The automation of a system or process by use of robotic devices is not a new thing. We see it already in factories and processing plants throughout the world. But in recent years, more and more jobs are being taken over by robots. Now, a new report created by Dr Carl Benedikt Frey and Associate Professor Michael Osborne from the University of Oxford assesses the probability of jobs being taken over by robots in the next 20 years.
The report highlights the key challenges, explores some of the new technology brought on by the digital age and sets out an agenda for change, arguing that this will be a key to avoid stagnation and continue to develop as a society.
“In this paper, we address the question: how susceptible are jobs to computerisation?” they write. To assess this, we begin by implementing a novel methodology to estimate the probability of computerisation for 702 detailed occupations, using a Gaussian process classifier. Based on these estimates, we examine expected impacts of future computerisation on US labour market outcomes, with the primary objective of analysing the number of jobs at risk and the relationship between an occupation’s probability of computerisation, wages and educational attainment. According to our estimates, about 47 percent of total US employment is at risk. We further provide evidence that wages and educational attainment exhibit a strong negative relationship with an occupation’s probability of computerisation.”
Some professions, of course, are more at risk than others. For example, occupational and recreational therapists have almost a 0 percent chance of being replaced, as do teachers, engineers and archaeologists. But clerks and tellers are among the likeliest to lose their jobs. Up to 87% of jobs in Accommodation & Food Services are at risk of automation, and even in some relatively skilled industries, such as Finance and Insurance, up to 54% of jobs could be displaced over the next decade or two. According to the authors, there is a key trend here. Carl Frey, Co-Director of the Oxford Martin Programme on Technology and Employment, explains:
“So far the digital age has not created very many new jobs. According to our estimates only 0.5% of the US workforce is employed in industries that did not exist at the turn of the century. Digital companies need very little capital to get started and not much labour to grow their financial value. For example, WhatsApp had just 55 employees when it was acquired for $19bn. While new technologies create new occupations, they are higher skilled jobs and are not created at scale.”
It may seem hard to believe that this might happen in merely 20 years, but change is already happening, and the pace is accelerating. Michael Osborne highlights this speed:
“The successes of autonomous driving, speech recognition and machine translation have, in the space of little more than a decade, disproved long-held ideas about the distinction between human and machine. Many of these advances, that enable better data and networking, are improving our ability to innovate. This is likely to lead to further acceleration in the rate of technological change.”
Here are some of the jobs, and their probability of being taken over by robots, according to the report. I will focus on the extremes:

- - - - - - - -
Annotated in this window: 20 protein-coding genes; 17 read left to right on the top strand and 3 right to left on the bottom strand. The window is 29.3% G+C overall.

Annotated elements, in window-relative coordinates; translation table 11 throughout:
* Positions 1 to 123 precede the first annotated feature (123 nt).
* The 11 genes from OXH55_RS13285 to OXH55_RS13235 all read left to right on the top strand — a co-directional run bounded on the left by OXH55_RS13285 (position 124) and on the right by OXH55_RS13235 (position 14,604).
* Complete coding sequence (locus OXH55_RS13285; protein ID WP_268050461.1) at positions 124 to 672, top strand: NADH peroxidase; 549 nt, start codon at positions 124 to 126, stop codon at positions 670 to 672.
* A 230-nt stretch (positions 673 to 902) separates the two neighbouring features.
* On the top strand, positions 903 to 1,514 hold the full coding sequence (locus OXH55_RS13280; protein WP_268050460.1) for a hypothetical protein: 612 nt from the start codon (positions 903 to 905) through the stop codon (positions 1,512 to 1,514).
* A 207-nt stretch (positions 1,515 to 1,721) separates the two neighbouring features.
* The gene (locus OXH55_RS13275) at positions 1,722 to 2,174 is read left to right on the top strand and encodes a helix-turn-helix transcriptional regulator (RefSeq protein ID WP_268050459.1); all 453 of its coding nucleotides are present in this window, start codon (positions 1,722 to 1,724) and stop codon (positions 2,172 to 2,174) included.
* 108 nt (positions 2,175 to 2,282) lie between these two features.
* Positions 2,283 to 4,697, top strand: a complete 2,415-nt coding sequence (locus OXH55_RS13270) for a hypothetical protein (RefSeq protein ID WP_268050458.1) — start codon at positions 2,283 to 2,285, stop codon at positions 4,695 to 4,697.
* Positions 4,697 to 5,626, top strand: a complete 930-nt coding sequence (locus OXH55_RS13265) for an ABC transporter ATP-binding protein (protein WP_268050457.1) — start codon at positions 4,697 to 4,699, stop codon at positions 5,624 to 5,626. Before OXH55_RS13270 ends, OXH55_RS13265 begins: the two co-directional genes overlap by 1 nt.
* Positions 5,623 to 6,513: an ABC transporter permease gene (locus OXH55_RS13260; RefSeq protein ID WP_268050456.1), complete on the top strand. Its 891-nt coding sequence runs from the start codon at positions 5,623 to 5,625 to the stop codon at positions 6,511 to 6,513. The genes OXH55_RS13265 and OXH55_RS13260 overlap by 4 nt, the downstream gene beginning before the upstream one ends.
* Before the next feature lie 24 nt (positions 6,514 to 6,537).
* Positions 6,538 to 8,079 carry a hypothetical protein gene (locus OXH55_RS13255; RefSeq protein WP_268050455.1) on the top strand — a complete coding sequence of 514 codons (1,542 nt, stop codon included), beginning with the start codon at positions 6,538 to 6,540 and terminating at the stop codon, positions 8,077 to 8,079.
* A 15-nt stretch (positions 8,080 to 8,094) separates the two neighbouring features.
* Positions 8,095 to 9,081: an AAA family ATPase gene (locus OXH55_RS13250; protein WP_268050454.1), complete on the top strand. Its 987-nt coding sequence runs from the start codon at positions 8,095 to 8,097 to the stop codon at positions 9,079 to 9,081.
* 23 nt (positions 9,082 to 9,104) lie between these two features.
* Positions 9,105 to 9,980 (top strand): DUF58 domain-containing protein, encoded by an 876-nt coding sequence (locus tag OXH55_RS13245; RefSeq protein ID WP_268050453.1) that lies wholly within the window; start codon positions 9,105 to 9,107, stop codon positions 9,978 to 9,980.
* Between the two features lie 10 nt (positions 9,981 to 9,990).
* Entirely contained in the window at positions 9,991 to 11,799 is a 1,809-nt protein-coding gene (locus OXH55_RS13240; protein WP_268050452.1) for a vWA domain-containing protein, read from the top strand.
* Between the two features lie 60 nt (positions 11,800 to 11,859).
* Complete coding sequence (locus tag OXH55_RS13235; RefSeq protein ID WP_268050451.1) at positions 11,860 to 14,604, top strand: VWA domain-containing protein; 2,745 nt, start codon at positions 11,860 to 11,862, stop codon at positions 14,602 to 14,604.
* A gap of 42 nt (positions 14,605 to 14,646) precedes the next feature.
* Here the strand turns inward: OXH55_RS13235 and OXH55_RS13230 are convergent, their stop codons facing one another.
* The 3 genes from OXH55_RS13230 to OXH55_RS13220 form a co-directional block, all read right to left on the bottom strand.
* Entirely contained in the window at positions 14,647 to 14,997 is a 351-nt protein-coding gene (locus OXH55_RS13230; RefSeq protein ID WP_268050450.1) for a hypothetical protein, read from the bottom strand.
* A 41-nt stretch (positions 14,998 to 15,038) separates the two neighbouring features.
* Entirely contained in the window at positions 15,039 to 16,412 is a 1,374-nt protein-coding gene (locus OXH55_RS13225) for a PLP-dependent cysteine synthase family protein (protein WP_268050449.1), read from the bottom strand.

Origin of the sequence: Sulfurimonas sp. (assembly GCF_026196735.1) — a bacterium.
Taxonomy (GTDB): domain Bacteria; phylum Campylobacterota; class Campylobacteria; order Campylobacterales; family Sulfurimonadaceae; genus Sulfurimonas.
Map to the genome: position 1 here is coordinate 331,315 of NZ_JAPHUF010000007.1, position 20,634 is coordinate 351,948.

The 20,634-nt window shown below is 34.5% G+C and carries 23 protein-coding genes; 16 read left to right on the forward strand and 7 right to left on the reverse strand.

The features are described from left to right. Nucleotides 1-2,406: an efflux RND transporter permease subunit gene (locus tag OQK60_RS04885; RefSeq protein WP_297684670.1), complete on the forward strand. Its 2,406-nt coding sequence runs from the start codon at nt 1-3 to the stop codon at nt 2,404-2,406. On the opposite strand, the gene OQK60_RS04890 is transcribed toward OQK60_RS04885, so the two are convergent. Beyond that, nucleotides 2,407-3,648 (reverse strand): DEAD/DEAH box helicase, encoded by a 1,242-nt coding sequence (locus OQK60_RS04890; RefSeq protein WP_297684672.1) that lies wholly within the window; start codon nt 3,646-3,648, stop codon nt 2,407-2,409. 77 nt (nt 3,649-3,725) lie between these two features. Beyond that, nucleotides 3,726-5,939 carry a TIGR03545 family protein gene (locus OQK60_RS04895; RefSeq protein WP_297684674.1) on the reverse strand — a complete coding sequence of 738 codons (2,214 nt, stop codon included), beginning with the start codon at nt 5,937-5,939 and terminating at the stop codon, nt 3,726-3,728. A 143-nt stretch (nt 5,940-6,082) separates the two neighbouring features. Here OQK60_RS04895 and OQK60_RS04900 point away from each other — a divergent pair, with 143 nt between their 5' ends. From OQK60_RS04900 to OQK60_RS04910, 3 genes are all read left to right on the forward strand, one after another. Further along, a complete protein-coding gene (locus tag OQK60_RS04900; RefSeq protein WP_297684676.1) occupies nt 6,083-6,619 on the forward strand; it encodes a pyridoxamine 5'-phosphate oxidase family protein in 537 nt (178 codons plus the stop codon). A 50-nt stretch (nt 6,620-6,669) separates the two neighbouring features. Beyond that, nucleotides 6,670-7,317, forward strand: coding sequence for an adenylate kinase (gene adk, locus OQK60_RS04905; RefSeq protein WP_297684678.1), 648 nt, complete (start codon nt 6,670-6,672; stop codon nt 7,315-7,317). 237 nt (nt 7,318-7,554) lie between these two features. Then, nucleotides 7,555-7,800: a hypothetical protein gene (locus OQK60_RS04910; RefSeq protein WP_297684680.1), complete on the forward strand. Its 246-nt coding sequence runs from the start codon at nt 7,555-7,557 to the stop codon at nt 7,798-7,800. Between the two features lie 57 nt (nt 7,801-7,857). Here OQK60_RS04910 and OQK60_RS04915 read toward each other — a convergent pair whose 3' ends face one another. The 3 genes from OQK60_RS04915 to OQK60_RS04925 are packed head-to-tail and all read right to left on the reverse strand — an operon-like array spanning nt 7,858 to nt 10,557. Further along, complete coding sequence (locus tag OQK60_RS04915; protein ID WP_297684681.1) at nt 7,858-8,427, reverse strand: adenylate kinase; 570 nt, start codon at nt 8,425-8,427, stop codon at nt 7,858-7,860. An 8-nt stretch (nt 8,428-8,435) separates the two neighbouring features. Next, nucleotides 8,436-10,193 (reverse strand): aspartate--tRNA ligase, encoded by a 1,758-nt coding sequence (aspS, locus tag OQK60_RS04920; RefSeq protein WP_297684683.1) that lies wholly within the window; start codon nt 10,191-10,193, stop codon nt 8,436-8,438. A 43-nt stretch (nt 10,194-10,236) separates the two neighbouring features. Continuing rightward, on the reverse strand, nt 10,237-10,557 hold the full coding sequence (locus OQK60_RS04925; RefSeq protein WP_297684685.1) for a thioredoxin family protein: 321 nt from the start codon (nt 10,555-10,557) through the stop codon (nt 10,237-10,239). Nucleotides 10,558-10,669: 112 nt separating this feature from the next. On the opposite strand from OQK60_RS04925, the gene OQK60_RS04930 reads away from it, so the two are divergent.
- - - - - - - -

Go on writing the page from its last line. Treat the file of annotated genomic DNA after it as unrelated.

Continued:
Less than 2%: Physicians, surgeons, teachers, therapists, curators, anthropologists, archaeologists, pharmacists, engineers, material scientists, soil and plant scientists, biologists, chief executives.
Between 2% and 5%: Orthodontists, photographers, health and safety engineers, lawyers, craft artists, veterinarians, writers and authors, astronomers, architects, mathematicians, editors, political scientists.
Between 5% and 20%: Travel guides, financial managers, graphic designers, police patrols, travel agents, physicists, chefs, urban planners, firefighters.
Over 98%: telemarketers (actually the biggest chance at 99%), hand sewers, abstract searchers, watch repairers, new account clerks, tax preparers, order clerks, loan officers, legal secretaries, radio operators, tellers, procurement clerks, referees, bookkeeping and auditing clerks.
Between 95% and 98%: Hotel and restaurant hostesses, cashiers, real estate brokers, polishing workers, dental technicians, pesticide sprayers, telephone operators, cooks (not chefs), rock splitters, gaming dealers, mapping technicians, bill and account collectors.
Between 80% and 95%: Cement masons, budget analysts, tax examiners and collectors, butchers and meat cutters, retail salespersons, geological and petroleum technicians, traffic technicians, roofers, gaming and sports book runners, riggers, furnace operators, parking lot attendants, floor sanders, correspondence clerks, power plant operators, marine oilers, brickmasons, medical secretaries.
You can read the entire list in the report starting at page 57.
Are you seeing the trends? Jobs where humans have an advantage over robots, where human input is required, where creativity is a factor are the safest. Jobs where you actually do something, where the way you do your job matters most. Repetitive jobs which just involve checking numbers and figures or doing repeated motions are the most threatened. Social interactions are also still highly-desired, and robots won’t fill that niche anytime soon.
This doesn’t mean that in the next 20 years, robots will definitely take over all these jobs. It’s just an indication of what jobs will eventually be threatened to be automated. The value of this study is that it highlights the jobs which actually don’t add any value – and that’s definitely something to think about.